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Neve Rechan
High School Student

Art School Portfolio


Eloise Sherrid, Artist & Filmmaker

Eloise Sherrid
Artist & Filmmaker

Artist Statement

Through the use of digital media, acrylic painting, charcoal drawing and collage, ‘The Monster’ is a collection of work which illustrates the monsters found in environments, society, and myself as an individual. My intention was to showcase my ability to express myself in a variety of media and styles as I was applying to many arts programs.

Specifically, my intention of this work was to provide thematic bridge between my digital art and fine art explorations by applying the same conceptual thinking to both mediums- the concept of the grotesque within mankind. I feel this theme is particularly relevant in today’s society. By stylizing my subjects in simplistic “monster” forms ( much like Keith Haring with his dogs and people) that are foreign to us yet strangely familiar,  I hope to provide the viewer with the motivation to think about our interactions in the world more critically.

Drawing from the work of Caravaggio, Egon Schiele, and Annie Pootoogook,  I used my skills to portray the more negative and grotesque aspects of consumerism, fast changing environments and complex relationships;  of which are negative problems created by mankind.

I am in my senior year of high school and I will be attending art school next year. In the past, both in my work and at summer programs, I studied Graphic Design. Yet I have decided I have a greater love for fashion and hope to have a future in the fashion industry.”

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Partial Video Transcript

“This is Eloise, I’m going to be reviewing your portfolio today. I am going to start by going over the entire thing, and giving some general statements about your pieces, and then I’m going to get into the nitty gritty of each piece. I want to start of by saying that your portfolio is gorgeous. I really enjoyed seeing you use some diversity of techniques from cut paper collage and sketchbooking to apparel design and animation.

You have a great sense of color, which is showcased in pieces like The Young Marriage and Sisters. A good grasp of scale and mark making. You know particularly, with this regard to concepts, like scale and mark making as they are realized in collage.

You clearly have an interest in social commentary, which is really exciting to see, especially as you sort of see learning how to express that in your work, and seeing you engage with an ambitious range of issues from gender to the environment. I do think that the way you execute your topics needs work. Your concepts to generalized and not devoting enough nuance to issues that are extremely complicated.

Frequently I also see a disconnect between what you’re statement says you’re doing in a piece, and what the actual pieces are communicating. The intention come through. Or it leaves a muddled visual message behind when it combines with the actual visuals that are on display. So we’ll get into the specifics of what that means with regards to each piece later.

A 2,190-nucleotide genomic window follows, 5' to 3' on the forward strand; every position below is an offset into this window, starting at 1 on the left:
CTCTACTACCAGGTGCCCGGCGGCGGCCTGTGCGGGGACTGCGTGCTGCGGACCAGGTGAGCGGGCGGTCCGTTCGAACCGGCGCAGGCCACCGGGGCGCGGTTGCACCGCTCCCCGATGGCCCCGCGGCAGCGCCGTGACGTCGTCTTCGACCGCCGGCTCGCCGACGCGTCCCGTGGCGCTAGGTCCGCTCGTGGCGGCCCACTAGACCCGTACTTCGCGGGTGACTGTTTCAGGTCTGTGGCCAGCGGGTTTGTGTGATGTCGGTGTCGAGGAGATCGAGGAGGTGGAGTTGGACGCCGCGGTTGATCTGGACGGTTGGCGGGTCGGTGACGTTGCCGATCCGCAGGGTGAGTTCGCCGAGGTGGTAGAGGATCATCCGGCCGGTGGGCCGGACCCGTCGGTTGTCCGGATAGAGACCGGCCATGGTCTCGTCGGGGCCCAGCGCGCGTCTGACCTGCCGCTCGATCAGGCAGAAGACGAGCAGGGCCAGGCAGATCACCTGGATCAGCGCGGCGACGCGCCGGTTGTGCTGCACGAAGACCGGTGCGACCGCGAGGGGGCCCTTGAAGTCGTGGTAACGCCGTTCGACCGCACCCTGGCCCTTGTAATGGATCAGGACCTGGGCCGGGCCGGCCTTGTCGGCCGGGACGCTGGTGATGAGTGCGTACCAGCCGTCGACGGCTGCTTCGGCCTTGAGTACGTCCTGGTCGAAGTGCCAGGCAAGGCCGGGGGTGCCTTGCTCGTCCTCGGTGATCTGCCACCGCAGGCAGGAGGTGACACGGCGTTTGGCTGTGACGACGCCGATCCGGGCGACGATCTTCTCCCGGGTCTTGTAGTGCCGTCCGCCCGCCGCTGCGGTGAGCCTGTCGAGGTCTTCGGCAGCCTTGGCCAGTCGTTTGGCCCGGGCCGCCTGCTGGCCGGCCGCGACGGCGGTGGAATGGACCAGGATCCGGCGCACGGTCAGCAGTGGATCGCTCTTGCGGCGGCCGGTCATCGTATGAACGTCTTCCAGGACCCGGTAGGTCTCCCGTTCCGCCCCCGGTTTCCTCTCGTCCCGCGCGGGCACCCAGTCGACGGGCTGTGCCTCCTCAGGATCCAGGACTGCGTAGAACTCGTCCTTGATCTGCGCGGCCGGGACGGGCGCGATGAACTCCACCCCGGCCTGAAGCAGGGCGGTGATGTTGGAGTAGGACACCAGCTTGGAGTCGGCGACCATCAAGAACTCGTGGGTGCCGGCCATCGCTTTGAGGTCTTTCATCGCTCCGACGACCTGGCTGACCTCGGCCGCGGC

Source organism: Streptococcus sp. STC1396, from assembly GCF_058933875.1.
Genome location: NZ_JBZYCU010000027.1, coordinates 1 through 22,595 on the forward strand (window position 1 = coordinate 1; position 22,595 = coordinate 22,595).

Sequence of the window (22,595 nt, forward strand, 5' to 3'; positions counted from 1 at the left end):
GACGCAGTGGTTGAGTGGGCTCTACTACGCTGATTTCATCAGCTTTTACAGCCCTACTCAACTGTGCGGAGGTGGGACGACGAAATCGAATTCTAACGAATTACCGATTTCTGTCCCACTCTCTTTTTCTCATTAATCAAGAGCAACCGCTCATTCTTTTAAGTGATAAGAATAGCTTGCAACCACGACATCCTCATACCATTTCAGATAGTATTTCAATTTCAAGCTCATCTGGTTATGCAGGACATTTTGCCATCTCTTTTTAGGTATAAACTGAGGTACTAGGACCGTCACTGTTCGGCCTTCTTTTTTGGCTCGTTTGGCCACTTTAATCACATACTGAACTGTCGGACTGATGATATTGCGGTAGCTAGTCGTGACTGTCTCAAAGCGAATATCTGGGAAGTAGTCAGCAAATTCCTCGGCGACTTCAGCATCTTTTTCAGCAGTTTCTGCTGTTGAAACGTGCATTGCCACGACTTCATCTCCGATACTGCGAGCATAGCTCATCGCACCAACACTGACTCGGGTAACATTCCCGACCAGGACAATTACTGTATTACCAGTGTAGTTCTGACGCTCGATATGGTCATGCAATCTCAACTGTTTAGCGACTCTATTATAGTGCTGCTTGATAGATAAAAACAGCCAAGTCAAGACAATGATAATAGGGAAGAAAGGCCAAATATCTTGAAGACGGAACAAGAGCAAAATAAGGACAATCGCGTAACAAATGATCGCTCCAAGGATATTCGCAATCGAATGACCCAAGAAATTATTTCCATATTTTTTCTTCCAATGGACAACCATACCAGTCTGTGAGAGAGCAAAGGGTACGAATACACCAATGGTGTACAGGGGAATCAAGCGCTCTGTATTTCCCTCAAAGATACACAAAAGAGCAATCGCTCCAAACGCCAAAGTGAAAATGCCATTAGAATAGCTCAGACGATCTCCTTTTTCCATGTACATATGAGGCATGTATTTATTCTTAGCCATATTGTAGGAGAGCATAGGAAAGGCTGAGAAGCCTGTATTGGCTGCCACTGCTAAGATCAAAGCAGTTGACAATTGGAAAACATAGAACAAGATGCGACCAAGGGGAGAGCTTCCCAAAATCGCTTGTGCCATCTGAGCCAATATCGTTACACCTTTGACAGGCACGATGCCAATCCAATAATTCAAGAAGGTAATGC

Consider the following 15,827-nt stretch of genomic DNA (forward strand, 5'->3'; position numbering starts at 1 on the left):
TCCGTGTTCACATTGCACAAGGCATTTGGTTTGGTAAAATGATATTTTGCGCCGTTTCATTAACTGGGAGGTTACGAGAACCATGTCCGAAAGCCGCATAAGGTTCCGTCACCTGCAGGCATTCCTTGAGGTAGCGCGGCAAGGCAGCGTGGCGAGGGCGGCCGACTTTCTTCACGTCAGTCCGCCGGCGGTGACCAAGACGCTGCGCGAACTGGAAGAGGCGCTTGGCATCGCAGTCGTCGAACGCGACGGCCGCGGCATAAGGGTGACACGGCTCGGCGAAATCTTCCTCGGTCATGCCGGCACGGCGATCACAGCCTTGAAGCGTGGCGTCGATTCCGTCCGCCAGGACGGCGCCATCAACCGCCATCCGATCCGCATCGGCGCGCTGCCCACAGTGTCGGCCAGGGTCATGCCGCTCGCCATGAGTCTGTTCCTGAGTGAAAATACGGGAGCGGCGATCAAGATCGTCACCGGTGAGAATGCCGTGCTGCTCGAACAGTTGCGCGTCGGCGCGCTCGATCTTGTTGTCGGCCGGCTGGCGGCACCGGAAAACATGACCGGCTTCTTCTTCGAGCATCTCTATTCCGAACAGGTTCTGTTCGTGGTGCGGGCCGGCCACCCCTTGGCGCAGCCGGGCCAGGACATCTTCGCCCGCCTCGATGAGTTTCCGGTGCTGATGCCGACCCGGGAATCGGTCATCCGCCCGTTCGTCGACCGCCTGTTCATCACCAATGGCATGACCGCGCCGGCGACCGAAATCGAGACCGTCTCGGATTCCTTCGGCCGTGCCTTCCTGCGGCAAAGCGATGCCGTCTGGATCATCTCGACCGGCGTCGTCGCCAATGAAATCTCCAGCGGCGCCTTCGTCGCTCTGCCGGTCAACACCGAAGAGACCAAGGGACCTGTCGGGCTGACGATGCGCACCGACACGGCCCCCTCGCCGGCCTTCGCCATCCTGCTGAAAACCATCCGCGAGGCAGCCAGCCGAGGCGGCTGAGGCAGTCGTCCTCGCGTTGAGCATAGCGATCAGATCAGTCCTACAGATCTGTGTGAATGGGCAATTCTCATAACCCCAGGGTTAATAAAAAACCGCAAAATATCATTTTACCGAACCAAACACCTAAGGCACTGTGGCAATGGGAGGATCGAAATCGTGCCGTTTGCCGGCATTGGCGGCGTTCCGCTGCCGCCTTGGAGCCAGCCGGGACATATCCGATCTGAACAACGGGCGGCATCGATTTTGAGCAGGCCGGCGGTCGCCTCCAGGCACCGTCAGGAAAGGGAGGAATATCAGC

And I want to say, this is a good problem to have. You know, rather than sticking to safe topics, you were able to articulate perfectly in the first try, it means that you’ve really been challenging yourself, and grappling with some big topics. So, keep doing that. Refine your message, seek out fresh eyes and be open to people challenging what you’ve got to say. Don’t lose that drive to engage with the tough questions. It’s better to struggle and start over than never trying.

Let’s move on to your individual pieces. With this piece, there’s a clear progression between the development of the concept and the execution. You thought about how to represent your ideas in several levels of symbolism. So you went from literally portraying feminist icons in these astronaut figures here to using more oblique symbols like leather and chains.

I’m going to poke at your concept a little bit and question how you could take this piece further. I see you asking yourself in these sketchbook development pages that you included in the portfolio. You’re asking yourself how you could take it further. By combining these feminist icons with traditional male roles, you do illustrate your thesis, which is that women are held to a higher standard than men and that to be equal, they must be as good if not better. But I don’t feel like the piece is asking me to look further than that. You visually establish that women must be equal by being extraordinary, but it isn’t stopping there, they’re still playing by the rules of the patriarchy.

I mean, I’m curious to see what offer in terms of visions about the potential for what greatness in a woman is, undefined by the false standard that you establish as unfair. You know, this holding women up to be extraordinary. You’ve only features extraordinary figures here. How can you push this piece beyond being easily summed up in a single sentence. Instead ask open ended questions that provoke conversation.

And ask a similar question about these pieces. Look at her and tomboy. You’re juxtaposing of traditional gender roles is very effective in your use of images of ballet and tomboy and what I assume is either a hunting or a military scene.”

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